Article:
Tuning a Duck Call – Graphic Organizer
This graphic organizer breaks down a problem looked in week #2. I had been having trouble with duck calling and found out that they were out of tune, so I had to go about researching and tuning the calls. This graphic organizer starts with the Original Issue and goes through problem solving methods and ends up with a Final Solution.
After much research, I was able to come to these final conclusions and instructions by following the creative thinking process for tuning a call. At the end of the day, I was surprised to find out that it is my personal preference and air pressure I put into the call that makes it ...view middle of the document...
The first step will be to slide your insert out of your barrel. Like listed above, you will see the interior of the call and be ready to completely disassemble the reeds, and wedge.
After getting some extra reeds from whatever call company you are using, you will need to find the bend in the reed. This is the most important part of tuning your call. Reeds have a natural curve from where they were stamped on the roll of Mylar. Some might not be as distinct as others, but all will have a bend. To find the bend, place the reed in-between your thumb and pointer finger. SLIGHTLY squeeze on the reed until it makes a bow or C shape. This bow is the bottom of your reed and is placed on the tone board. If you are having trouble doing this, place the reed on a smooth table, and try to spin the reed. If the reed spins freely, flip it over and spin again. Whichever side the reed doesn't spin will on is the bottom of the reed.
Place the reed on the tone board, and make sure it's centered and hold in place by you free thumb on the top of the reed. You should also check with your manufacturer to make sure they don't use different size wedges for single or double reed setups. Foiles Migrators uses a different size for their calls. The double reed wedge is a little thinner than the single reed wedge. A single reed wedge has an outward or flush dimple; a double reed wedge has a recessed dimple. Noticing the different sizes is extremely important because you don't want to run the risk of breaking the outside of the cork slot. Slide the cork or wedge into the slot centered about 3/4 of the way down. Then, while still holding the reed in place with your thumb, use the shaft of a small screw driver or the blade of you scissors to gently push wedge all the way to the back of the cork slot. This will put even pressure on the wedge to make sure it goes in flush.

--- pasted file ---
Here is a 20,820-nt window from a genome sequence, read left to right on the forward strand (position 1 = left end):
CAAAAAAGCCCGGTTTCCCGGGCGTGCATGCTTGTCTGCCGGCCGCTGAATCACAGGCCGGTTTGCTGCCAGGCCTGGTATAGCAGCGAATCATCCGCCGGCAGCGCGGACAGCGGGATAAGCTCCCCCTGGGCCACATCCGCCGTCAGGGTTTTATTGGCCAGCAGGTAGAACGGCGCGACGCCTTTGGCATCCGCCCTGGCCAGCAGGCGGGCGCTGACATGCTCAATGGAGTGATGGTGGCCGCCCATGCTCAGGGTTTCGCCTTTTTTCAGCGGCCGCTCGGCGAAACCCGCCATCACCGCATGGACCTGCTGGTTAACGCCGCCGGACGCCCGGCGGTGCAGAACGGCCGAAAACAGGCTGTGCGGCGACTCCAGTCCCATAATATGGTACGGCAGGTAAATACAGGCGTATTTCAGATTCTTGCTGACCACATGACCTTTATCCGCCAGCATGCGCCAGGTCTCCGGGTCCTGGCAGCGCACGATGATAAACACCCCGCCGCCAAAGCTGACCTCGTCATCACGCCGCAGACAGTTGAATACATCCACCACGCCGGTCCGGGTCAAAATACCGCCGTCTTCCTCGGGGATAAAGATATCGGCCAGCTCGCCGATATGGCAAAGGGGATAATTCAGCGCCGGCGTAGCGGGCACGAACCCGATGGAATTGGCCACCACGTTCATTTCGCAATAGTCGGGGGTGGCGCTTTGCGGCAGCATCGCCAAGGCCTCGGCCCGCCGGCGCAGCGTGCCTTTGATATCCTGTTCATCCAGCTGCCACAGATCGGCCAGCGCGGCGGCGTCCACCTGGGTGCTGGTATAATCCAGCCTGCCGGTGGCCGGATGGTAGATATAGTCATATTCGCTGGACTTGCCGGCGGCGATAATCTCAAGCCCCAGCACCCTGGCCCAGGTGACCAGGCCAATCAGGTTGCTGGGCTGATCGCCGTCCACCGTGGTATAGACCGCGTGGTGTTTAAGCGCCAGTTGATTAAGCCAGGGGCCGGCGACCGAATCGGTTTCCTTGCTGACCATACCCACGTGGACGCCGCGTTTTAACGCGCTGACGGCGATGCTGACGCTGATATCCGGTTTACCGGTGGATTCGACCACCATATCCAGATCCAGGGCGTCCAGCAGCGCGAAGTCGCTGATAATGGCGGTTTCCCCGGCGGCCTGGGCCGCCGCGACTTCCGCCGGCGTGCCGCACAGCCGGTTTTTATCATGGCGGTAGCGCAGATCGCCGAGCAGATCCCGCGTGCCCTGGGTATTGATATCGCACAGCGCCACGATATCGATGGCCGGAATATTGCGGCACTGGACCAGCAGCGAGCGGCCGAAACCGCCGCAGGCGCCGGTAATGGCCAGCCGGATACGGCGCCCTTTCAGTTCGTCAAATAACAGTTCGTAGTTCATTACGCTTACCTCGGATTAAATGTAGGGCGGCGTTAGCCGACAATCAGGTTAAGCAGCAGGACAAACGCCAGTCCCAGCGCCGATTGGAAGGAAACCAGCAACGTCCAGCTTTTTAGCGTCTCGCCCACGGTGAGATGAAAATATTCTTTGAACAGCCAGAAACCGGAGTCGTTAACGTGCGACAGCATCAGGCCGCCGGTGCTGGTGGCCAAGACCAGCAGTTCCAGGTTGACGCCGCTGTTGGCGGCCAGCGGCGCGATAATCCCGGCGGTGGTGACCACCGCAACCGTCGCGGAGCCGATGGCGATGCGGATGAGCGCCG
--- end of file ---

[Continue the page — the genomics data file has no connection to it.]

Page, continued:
Now, if you are using cork wedge it should be cut to length before you install the new reed (s), this can be done by placing the new cork into the cork slot with an old reed and gently cutting it with a sharp knife till its flush with the end of the cork slot. Place the cork in your mouth for a few seconds to loosen it up where it will slide into your cork slot without allot of force, once you have your cork in place you will need to trim the excess off . This can be done using an Xacto knife or sharp razor blade. First trimming the excess off the sides be careful as not to cut into your insert.
Only experienced tuners should attempt to cut the cork while the new reed is in place, if you’re unsure on doing this, the call should be tuned by an experienced staffer or sent back to the shop to be tuned.
The next step is the most time consuming, and will take the utmost attention and patience. We are now ready to trim the reed(s). You will need to use a sharp pair of scissors to do this. I use surgical scissors, and try to keep them away from moisture to prevent rusting. Before you get started,...